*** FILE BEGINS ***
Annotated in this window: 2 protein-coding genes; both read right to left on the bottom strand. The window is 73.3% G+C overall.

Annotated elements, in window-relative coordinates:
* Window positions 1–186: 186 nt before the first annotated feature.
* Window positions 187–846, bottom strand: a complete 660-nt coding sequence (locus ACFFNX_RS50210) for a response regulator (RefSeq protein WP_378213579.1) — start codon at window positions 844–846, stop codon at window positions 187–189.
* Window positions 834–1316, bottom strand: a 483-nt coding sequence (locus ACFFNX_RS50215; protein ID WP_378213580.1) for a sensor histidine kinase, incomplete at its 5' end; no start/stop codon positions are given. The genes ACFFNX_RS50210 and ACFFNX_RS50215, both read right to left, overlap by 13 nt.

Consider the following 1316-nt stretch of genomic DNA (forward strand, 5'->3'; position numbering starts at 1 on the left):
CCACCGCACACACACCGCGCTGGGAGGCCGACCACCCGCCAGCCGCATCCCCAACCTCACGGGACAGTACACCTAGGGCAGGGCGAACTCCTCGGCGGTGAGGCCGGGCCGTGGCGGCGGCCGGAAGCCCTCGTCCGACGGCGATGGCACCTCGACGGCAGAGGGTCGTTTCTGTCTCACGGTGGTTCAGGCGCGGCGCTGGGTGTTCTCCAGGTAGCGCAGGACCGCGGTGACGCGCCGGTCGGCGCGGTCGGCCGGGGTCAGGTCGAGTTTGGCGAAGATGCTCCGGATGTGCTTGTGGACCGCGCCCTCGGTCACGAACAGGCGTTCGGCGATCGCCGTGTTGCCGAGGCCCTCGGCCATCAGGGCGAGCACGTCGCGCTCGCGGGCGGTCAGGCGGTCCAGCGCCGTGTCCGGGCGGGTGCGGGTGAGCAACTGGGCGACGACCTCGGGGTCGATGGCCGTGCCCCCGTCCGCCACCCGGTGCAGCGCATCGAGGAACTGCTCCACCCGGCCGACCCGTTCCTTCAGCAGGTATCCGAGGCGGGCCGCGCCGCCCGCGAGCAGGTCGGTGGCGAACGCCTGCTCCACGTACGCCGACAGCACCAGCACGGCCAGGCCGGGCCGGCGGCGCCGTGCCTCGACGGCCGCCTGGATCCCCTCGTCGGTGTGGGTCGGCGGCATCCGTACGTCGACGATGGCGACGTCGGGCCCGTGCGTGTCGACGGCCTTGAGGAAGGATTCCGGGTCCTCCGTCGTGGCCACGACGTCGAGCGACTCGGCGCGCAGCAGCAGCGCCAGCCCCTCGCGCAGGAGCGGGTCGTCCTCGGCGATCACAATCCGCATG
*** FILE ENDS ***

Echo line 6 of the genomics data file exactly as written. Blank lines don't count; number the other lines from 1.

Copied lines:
Consider the following 1316-nt stretch of genomic DNA (forward strand, 5'->3'; position numbering starts at 1 on the left):